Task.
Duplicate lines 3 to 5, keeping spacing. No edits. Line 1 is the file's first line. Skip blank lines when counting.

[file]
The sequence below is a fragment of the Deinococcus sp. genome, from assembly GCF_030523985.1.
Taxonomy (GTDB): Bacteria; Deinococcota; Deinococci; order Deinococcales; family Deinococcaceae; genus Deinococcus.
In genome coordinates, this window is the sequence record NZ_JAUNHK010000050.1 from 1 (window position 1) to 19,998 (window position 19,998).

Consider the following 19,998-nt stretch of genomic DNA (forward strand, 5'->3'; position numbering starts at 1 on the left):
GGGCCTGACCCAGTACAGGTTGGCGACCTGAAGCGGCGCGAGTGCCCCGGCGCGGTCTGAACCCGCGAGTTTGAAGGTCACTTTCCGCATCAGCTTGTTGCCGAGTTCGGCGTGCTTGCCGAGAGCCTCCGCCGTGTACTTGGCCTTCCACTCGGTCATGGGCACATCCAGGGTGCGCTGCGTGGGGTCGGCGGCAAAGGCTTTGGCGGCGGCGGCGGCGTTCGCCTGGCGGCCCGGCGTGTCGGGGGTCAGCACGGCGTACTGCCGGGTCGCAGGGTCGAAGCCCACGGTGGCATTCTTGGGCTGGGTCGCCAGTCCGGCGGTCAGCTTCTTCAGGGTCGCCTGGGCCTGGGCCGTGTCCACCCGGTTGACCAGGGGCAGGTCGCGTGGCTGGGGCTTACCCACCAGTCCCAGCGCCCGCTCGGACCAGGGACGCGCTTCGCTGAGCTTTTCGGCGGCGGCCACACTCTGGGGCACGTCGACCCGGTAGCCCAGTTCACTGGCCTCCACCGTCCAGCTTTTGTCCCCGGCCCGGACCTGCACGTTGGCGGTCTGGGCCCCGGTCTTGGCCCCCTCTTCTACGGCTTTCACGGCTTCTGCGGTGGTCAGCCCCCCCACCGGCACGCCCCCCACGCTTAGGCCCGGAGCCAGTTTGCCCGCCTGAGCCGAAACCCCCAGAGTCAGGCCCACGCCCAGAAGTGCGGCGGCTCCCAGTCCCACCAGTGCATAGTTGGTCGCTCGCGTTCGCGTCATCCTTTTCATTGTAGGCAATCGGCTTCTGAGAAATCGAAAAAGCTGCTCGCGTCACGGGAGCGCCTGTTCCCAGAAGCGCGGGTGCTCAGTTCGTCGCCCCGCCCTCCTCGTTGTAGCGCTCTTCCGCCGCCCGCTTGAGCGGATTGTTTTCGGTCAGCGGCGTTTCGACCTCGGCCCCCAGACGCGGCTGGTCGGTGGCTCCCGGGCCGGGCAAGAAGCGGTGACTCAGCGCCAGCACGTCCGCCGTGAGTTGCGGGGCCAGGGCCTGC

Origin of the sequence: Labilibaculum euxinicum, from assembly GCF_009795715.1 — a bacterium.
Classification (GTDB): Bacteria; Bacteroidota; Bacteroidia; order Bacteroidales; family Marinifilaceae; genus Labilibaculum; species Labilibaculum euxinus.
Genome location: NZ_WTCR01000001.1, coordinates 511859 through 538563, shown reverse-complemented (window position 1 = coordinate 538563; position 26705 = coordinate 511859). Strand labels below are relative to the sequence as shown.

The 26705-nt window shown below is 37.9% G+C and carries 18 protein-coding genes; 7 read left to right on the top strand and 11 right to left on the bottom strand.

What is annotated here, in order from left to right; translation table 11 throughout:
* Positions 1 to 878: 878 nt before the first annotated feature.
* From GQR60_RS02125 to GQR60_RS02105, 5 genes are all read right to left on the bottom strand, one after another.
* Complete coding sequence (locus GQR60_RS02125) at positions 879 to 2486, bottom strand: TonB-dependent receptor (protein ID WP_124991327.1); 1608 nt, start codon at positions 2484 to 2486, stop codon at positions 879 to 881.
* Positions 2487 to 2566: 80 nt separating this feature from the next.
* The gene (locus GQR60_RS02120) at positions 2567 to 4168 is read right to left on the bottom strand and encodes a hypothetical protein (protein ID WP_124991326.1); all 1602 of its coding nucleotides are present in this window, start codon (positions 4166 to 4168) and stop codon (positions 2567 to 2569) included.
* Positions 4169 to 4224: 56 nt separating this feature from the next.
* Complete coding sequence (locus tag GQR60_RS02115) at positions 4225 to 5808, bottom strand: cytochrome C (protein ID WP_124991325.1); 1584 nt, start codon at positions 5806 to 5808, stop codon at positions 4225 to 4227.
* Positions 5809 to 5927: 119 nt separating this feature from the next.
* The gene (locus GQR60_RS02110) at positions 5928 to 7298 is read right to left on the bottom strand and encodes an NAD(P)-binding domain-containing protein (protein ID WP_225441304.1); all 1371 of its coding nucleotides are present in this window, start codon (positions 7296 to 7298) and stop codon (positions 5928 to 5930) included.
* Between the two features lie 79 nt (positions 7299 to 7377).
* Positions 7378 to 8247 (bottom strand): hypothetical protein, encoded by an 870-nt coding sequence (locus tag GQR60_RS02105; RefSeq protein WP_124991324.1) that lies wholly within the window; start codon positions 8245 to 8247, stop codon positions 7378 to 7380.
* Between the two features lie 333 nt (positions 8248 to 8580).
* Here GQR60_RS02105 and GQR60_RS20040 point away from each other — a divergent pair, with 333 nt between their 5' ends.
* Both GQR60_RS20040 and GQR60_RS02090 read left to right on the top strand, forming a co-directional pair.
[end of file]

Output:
In genome coordinates, this window is the sequence record NZ_JAUNHK010000050.1 from 1 (window position 1) to 19,998 (window position 19,998).

Consider the following 19,998-nt stretch of genomic DNA (forward strand, 5'->3'; position numbering starts at 1 on the left):
GGGCCTGACCCAGTACAGGTTGGCGACCTGAAGCGGCGCGAGTGCCCCGGCGCGGTCTGAACCCGCGAGTTTGAAGGTCACTTTCCGCATCAGCTTGTTGCCGAGTTCGGCGTGCTTGCCGAGAGCCTCCGCCGTGTACTTGGCCTTCCACTCGGTCATGGGCACATCCAGGGTGCGCTGCGTGGGGTCGGCGGCAAAGGCTTTGGCGGCGGCGGCGGCGTTCGCCTGGCGGCCCGGCGTGTCGGGGGTCAGCACGGCGTACTGCCGGGTCGCAGGGTCGAAGCCCACGGTGGCATTCTTGGGCTGGGTCGCCAGTCCGGCGGTCAGCTTCTTCAGGGTCGCCTGGGCCTGGGCCGTGTCCACCCGGTTGACCAGGGGCAGGTCGCGTGGCTGGGGCTTACCCACCAGTCCCAGCGCCCGCTCGGACCAGGGACGCGCTTCGCTGAGCTTTTCGGCGGCGGCCACACTCTGGGGCACGTCGACCCGGTAGCCCAGTTCACTGGCCTCCACCGTCCAGCTTTTGTCCCCGGCCCGGACCTGCACGTTGGCGGTCTGGGCCCCGGTCTTGGCCCCCTCTTCTACGGCTTTCACGGCTTCTGCGGTGGTCAGCCCCCCCACCGGCACGCCCCCCACGCTTAGGCCCGGAGCCAGTTTGCCCGCCTGAGCCGAAACCCCCAGAGTCAGGCCCACGCCCAGAAGTGCGGCGGCTCCCAGTCCCACCAGTGCATAGTTGGTCGCTCGCGTTCGCGTCATCCTTTTCATTGTAGGCAATCGGCTTCTGAGAAATCGAAAAAGCTGCTCGCGTCACGGGAGCGCCTGTTCCCAGAAGCGCGGGTGCTCAGTTCGTCGCCCCGCCCTCCTCGTTGTAGCGCTCTTCCGCCGCCCGCTTGAGCGGATTGTTTTCGGTCAGCGGCGTTTCGACCTCGGCCCCCAGACGCGGCTGGTCGGTGGCTCCCGGGCCGGGCAAGAAGCGGTGACTCAGCGCCAGCACGTCCGCCGTGAGTTGCGGGGCCAGGGCCTGC